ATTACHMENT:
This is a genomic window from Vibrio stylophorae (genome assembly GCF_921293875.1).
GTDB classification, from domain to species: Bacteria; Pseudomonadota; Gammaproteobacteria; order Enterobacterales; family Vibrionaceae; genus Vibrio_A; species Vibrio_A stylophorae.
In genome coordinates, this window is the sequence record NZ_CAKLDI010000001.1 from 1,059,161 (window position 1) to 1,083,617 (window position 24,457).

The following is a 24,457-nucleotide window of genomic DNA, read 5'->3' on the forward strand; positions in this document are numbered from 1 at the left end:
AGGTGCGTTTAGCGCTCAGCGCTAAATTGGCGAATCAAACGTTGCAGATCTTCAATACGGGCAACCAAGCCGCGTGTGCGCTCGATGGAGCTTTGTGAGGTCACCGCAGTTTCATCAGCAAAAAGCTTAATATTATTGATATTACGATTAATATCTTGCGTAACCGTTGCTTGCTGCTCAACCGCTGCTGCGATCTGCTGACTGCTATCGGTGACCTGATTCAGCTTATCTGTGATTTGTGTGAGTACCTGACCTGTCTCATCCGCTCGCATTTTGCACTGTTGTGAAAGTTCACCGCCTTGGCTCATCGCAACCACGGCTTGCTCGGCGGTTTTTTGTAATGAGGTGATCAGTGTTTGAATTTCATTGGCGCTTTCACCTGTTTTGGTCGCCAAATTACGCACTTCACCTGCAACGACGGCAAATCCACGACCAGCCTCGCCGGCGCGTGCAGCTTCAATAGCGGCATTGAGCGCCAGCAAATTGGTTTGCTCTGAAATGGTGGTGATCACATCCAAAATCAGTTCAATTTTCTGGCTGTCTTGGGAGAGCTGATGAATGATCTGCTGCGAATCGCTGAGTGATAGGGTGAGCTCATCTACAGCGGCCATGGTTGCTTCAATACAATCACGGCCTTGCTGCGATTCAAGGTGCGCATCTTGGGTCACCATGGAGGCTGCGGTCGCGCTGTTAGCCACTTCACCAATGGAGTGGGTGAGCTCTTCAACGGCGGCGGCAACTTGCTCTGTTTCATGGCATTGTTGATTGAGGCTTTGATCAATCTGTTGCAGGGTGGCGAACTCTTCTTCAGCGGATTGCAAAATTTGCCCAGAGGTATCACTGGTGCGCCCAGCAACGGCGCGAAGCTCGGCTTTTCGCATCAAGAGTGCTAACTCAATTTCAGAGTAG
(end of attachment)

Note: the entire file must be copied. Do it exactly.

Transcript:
This is a genomic window from Vibrio stylophorae (genome assembly GCF_921293875.1).
GTDB classification, from domain to species: Bacteria; Pseudomonadota; Gammaproteobacteria; order Enterobacterales; family Vibrionaceae; genus Vibrio_A; species Vibrio_A stylophorae.
In genome coordinates, this window is the sequence record NZ_CAKLDI010000001.1 from 1,059,161 (window position 1) to 1,083,617 (window position 24,457).

The following is a 24,457-nucleotide window of genomic DNA, read 5'->3' on the forward strand; positions in this document are numbered from 1 at the left end:
AGGTGCGTTTAGCGCTCAGCGCTAAATTGGCGAATCAAACGTTGCAGATCTTCAATACGGGCAACCAAGCCGCGTGTGCGCTCGATGGAGCTTTGTGAGGTCACCGCAGTTTCATCAGCAAAAAGCTTAATATTATTGATATTACGATTAATATCTTGCGTAACCGTTGCTTGCTGCTCAACCGCTGCTGCGATCTGCTGACTGCTATCGGTGACCTGATTCAGCTTATCTGTGATTTGTGTGAGTACCTGACCTGTCTCATCCGCTCGCATTTTGCACTGTTGTGAAAGTTCACCGCCTTGGCTCATCGCAACCACGGCTTGCTCGGCGGTTTTTTGTAATGAGGTGATCAGTGTTTGAATTTCATTGGCGCTTTCACCTGTTTTGGTCGCCAAATTACGCACTTCACCTGCAACGACGGCAAATCCACGACCAGCCTCGCCGGCGCGTGCAGCTTCAATAGCGGCATTGAGCGCCAGCAAATTGGTTTGCTCTGAAATGGTGGTGATCACATCCAAAATCAGTTCAATTTTCTGGCTGTCTTGGGAGAGCTGATGAATGATCTGCTGCGAATCGCTGAGTGATAGGGTGAGCTCATCTACAGCGGCCATGGTTGCTTCAATACAATCACGGCCTTGCTGCGATTCAAGGTGCGCATCTTGGGTCACCATGGAGGCTGCGGTCGCGCTGTTAGCCACTTCACCAATGGAGTGGGTGAGCTCTTCAACGGCGGCGGCAACTTGCTCTGTTTCATGGCATTGTTGATTGAGGCTTTGATCAATCTGTTGCAGGGTGGCGAACTCTTCTTCAGCGGATTGCAAAATTTGCCCAGAGGTATCACTGGTGCGCCCAGCAACGGCGCGAAGCTCGGCTTTTCGCATCAAGAGTGCTAACTCAATTTCAGAGTAG